I cannot tell a lie - I loved this book!
I rarely buy books on a whim - and typically not without the recommendation of a friend or two or three. I'm trying to remember what exactly I was searching for on Amazon when this popped on to my screen. One of those, "if you like books by this author, try this..." A quick skim through the description on Amazon, plus a cover that enticed me and I was convinced enough to give it a try. I'm so glad I did!
Hazel Kaplansky is a fifth grader in search a little mystery and adventure. It is 1953 - the age of McCarthyism and the search is on for communists under every bush and around every door. Even arriving on her doorstep, in the small town of Maple Hill, Vermont, where Hazel's parents run the town's cemetery. Hazel has read every Nancy Drew story and just knows that she has found a spy in her parent's new employed grave digger, Mr. Jones. Hazel teams up with Samuel Butler, a new boy in her class, to try and ferret out why Mr. Jones has come to their small town. Hazel also is curious about Samuel - everyone in the town seems to know something about him but her and she is determined to find out why people treat him differently. Throughout the course of the story, Hazel learns a bit how to differentiate between what she imagines to be true and actual facts and how spreading stories and rumor can be more costly that one might think.
This was a great upper elementary aged story. It gives a overview of what life would have been like in the early 50's, after the end of WW2, when our nation was right in the middle of Cold War America. It captures the fear, the uncertainty, and the speculation that was in the current events of the time and how it could trickle down, even to the smaller towns. For example:
Hazel was not afraid of much, but she was afraid of Communists. The Russians had been American allies in the Second World War, but after the war, things had soured and now the Russians were turning all the countries around them Communist, and they wanted to do the same thing to America. They were just waiting for the opportunity to come over and make all the people here exactly like them: no choices, no freedom, and no ice-cream floats from the soda fountain in the drugstore, even if you'd been on your best behavior all day. Samuel had been right that the Greeks had started democracy, which meant that the people got a say in how things worked. Americans had those rights, and the Communists wanted to take that away. And now there was a chance that thee were Red spies right in her town! (p. 42)Hazel was also an extremely likeable character. A lot smart and a little bit quirky. I loved when they would share a bit of what was going on inside her mind.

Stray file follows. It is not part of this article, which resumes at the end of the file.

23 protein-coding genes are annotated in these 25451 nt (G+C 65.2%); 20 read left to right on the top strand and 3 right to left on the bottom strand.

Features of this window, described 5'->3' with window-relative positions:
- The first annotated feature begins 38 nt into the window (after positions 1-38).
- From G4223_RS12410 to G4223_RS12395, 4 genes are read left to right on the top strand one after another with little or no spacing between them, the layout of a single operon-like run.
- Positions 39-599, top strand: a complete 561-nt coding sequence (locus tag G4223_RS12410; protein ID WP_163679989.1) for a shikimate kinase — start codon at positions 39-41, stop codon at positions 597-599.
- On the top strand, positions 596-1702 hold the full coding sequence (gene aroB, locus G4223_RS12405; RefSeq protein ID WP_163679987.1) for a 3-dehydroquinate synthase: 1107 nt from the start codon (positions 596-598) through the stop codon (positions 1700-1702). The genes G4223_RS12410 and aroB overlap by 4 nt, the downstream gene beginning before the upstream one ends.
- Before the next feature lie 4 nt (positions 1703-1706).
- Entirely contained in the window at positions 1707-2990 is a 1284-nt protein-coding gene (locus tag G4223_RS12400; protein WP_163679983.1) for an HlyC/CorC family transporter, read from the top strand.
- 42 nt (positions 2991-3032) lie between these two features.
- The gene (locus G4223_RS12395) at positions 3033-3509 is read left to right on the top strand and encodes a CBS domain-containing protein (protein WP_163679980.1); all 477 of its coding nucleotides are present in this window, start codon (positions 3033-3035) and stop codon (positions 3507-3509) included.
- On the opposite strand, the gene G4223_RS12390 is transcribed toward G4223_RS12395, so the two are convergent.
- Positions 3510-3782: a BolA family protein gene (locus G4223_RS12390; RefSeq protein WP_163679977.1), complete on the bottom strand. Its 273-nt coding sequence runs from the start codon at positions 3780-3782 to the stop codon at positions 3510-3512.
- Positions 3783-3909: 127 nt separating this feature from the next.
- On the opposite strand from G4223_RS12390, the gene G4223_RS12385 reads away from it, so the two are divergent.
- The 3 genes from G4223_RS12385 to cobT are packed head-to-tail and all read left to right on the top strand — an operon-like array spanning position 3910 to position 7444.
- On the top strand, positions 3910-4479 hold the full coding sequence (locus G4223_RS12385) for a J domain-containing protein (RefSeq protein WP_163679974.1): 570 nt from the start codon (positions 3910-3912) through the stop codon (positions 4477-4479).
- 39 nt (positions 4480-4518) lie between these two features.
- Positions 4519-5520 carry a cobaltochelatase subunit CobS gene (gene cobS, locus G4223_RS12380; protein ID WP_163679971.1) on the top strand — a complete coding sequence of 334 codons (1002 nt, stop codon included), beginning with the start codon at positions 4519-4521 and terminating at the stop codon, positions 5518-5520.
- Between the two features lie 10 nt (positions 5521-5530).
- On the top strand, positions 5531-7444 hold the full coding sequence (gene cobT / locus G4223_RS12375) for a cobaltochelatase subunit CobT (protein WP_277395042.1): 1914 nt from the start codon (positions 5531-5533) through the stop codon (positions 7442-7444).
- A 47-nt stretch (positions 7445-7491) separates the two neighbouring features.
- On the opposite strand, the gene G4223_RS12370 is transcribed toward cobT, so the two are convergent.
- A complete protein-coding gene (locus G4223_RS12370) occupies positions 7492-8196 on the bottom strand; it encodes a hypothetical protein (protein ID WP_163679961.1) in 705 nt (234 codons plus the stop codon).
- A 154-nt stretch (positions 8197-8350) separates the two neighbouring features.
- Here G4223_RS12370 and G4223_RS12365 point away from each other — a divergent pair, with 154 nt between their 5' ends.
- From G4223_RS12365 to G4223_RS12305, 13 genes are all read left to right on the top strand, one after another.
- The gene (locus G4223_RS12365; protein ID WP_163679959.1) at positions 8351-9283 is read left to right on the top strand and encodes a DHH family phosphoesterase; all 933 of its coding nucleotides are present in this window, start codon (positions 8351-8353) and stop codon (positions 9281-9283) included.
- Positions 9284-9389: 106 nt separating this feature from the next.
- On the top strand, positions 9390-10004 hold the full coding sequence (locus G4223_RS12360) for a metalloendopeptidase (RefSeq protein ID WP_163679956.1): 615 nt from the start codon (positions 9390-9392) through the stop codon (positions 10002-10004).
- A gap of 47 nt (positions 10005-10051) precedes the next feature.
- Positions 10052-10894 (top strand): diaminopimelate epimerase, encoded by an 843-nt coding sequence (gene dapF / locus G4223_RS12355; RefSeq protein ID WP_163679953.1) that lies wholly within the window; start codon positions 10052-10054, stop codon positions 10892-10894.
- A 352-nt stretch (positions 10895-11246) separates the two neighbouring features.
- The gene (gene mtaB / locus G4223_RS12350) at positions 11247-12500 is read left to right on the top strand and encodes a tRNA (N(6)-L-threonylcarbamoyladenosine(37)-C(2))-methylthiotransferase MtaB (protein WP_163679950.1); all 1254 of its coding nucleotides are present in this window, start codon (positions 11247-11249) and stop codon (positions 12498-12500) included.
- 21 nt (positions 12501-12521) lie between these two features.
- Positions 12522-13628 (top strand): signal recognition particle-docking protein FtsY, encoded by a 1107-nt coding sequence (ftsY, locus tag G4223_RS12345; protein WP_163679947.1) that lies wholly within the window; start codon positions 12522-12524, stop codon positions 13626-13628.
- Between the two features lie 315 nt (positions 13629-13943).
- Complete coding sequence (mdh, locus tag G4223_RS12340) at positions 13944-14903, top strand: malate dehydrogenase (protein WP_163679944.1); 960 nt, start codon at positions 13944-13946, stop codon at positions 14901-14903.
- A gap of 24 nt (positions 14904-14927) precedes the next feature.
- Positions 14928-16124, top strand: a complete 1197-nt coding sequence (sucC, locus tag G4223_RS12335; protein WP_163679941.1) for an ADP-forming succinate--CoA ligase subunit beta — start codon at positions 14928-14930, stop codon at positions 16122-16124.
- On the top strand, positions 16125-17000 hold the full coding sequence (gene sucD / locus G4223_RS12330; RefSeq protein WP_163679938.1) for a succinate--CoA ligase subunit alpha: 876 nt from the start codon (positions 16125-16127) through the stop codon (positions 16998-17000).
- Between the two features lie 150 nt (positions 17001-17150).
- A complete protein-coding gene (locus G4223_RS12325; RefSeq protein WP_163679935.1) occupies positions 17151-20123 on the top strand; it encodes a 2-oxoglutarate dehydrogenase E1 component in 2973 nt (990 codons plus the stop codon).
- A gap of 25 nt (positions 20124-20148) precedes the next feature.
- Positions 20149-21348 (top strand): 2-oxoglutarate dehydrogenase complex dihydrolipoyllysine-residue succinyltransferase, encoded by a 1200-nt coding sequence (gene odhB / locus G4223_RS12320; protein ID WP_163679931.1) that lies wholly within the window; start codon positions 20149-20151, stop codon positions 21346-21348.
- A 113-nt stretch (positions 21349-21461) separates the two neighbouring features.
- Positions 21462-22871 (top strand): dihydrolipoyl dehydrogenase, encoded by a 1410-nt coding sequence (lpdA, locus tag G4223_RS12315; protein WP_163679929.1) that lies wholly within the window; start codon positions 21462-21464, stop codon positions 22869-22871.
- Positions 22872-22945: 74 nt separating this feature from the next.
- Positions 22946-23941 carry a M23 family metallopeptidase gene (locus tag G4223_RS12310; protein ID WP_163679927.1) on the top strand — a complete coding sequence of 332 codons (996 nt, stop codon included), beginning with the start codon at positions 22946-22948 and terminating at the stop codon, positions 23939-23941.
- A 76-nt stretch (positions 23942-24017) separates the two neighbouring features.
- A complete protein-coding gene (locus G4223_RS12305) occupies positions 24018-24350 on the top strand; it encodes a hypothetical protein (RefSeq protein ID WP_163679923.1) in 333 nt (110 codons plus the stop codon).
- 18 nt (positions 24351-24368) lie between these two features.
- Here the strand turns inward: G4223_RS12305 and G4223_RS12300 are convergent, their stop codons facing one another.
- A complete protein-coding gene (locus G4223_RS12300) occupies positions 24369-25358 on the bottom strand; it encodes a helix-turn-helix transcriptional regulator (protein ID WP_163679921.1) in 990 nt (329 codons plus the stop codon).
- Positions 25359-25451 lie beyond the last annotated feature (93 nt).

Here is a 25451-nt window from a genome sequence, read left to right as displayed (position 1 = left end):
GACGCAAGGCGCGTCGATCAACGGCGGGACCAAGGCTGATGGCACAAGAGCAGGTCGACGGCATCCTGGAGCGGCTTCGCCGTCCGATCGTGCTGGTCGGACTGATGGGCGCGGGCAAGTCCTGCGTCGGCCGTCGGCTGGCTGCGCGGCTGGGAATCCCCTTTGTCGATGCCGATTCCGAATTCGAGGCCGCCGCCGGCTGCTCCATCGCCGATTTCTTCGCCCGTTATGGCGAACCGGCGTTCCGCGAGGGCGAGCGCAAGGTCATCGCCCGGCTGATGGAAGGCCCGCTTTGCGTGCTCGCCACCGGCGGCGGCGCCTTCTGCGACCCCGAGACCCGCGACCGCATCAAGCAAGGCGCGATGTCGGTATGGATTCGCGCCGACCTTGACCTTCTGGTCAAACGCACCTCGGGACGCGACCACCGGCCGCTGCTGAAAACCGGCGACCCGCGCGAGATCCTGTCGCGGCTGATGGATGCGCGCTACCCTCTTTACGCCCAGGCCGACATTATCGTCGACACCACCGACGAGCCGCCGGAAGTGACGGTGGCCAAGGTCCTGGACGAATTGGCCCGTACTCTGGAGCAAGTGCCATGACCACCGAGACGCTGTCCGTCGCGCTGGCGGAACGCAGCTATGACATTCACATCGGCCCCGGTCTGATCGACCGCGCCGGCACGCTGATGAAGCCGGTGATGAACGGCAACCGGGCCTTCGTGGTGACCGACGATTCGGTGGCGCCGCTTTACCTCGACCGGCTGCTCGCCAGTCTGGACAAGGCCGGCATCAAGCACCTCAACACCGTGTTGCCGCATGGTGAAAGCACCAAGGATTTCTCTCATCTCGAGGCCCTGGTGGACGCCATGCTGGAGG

Hazel liked to imagine what Miss Lerner's [the librarian's] house was like. She pictured it as just like the library, full of books with neat labels on the spines. If her parents were ever to die in a horrible, tragic accident, she hoped that Miss Lerner would adopt her, and they would catalog books all the time. (p. 45)Another example, when she is describing the local gas station where her friend Mr. Wall works:
Hazel liked the mix of gasoline, tar, rubber, and tobacco. It smelled like a job well done. (p. 33)She's smart and has a plan, though sometimes it doesn't work out quite like she anticipates it will. She's a loyal friend to Samuel. Even though she gets herself into a scrape or two, one of the things that I really like about her is that she was teachable. She learned from her mistakes and went back and corrected them or moved forward knowing she needed to do things differently.
The Spy Catchers of Maple Hill is one that I'll be handing over to N1 (and maybe even N2) this year as we participate in Cycle 3 of Classical Conversations this coming year. Our focus is American History, and this will be a excellent, age appropriate way for her to get a picture of this era in our nation's history. And, besides the excellent historical background, it's a great little mystery with some life lessons in there that I can heartily get behind. I might even try this as a read-aloud with all my girls - I think they would all be able to understand, and most definitely enjoy, the story. Once I started it, I had a hard time putting it down. This is the first book that I've ready by Megan Frazer Blakemore and I'm looking forward to checking out her other elementary aged story (The Water Castle) soon.